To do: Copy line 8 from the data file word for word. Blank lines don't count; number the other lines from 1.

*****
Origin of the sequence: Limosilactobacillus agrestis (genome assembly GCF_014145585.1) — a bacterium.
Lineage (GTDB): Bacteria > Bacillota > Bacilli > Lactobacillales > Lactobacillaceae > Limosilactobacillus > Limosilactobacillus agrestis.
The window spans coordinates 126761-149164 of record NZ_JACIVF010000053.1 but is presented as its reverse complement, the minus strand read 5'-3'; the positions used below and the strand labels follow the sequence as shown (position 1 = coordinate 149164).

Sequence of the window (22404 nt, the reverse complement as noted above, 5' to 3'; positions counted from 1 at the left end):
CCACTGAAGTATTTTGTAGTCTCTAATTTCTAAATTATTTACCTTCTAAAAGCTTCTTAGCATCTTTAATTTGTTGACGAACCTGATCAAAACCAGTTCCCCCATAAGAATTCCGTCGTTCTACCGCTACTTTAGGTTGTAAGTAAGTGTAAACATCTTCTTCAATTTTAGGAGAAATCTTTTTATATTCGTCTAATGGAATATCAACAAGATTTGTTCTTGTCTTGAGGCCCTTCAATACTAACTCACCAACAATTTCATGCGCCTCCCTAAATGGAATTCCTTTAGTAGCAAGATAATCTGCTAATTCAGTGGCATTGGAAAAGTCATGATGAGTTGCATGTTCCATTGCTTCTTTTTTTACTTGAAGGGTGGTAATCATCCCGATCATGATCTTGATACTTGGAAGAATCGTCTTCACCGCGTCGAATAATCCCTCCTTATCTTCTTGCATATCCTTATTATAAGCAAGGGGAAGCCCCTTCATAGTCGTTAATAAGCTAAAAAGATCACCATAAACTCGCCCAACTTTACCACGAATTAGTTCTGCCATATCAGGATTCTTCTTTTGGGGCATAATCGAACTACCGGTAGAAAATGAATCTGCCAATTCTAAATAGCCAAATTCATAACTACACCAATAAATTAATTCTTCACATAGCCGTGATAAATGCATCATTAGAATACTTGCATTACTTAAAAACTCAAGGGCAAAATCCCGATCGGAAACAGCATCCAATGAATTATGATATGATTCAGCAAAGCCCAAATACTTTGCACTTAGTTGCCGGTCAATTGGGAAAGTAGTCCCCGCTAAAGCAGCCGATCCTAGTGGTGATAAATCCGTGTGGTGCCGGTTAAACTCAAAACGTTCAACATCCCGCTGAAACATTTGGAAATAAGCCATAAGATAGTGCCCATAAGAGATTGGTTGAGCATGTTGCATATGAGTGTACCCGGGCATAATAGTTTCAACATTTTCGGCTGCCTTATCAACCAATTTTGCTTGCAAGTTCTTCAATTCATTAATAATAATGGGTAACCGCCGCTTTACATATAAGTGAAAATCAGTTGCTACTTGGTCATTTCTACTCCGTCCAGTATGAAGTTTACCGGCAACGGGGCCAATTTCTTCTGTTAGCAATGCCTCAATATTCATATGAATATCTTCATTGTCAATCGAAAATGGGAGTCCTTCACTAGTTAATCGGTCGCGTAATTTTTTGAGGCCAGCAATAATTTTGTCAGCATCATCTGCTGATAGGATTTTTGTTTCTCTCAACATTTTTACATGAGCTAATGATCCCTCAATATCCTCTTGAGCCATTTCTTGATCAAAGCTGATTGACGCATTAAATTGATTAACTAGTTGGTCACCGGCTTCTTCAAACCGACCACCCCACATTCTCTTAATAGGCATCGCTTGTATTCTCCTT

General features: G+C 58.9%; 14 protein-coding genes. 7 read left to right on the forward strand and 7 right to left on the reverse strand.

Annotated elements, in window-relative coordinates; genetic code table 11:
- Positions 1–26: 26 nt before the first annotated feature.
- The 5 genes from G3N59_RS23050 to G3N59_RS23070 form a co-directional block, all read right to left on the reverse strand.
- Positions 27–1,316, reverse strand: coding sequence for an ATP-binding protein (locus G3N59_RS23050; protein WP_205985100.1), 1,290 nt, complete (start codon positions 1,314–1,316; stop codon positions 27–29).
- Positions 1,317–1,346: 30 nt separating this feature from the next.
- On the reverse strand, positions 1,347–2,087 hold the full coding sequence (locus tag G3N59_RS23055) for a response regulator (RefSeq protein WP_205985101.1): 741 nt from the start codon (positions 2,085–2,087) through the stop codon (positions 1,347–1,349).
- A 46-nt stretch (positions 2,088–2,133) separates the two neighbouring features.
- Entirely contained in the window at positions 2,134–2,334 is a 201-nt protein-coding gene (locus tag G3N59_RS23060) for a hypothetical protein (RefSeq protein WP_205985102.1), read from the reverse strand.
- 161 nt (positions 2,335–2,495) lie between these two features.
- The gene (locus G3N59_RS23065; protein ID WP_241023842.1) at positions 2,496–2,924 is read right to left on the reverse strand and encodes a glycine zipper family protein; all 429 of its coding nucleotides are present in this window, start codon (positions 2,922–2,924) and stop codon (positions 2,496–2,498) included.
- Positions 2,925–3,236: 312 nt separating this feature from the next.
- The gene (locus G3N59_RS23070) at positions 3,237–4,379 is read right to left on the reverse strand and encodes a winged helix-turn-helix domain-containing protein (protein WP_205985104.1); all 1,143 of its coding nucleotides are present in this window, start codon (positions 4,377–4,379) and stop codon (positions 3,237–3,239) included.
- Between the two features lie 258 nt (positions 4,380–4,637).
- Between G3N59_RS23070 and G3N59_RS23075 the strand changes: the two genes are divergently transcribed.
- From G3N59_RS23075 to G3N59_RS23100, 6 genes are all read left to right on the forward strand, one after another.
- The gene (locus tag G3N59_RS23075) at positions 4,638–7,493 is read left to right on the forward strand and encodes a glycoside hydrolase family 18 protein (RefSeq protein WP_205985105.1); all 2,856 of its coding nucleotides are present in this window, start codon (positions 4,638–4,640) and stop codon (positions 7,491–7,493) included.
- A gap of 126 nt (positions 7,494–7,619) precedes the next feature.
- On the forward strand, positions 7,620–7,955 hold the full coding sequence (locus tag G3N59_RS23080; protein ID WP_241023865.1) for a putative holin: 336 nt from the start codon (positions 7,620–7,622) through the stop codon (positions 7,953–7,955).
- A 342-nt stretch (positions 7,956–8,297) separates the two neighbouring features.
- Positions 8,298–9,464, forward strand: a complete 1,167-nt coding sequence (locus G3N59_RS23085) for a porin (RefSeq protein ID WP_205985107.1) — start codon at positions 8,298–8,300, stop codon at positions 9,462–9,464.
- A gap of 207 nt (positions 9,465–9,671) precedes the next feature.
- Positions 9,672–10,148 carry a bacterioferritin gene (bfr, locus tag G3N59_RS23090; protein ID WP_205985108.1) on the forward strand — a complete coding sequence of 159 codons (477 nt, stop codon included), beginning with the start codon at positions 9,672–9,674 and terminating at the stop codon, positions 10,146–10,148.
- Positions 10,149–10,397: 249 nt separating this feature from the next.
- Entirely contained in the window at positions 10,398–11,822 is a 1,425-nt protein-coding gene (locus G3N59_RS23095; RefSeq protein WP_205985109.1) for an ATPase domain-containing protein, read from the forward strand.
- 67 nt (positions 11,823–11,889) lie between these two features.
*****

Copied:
- Positions 1–26: 26 nt before the first annotated feature.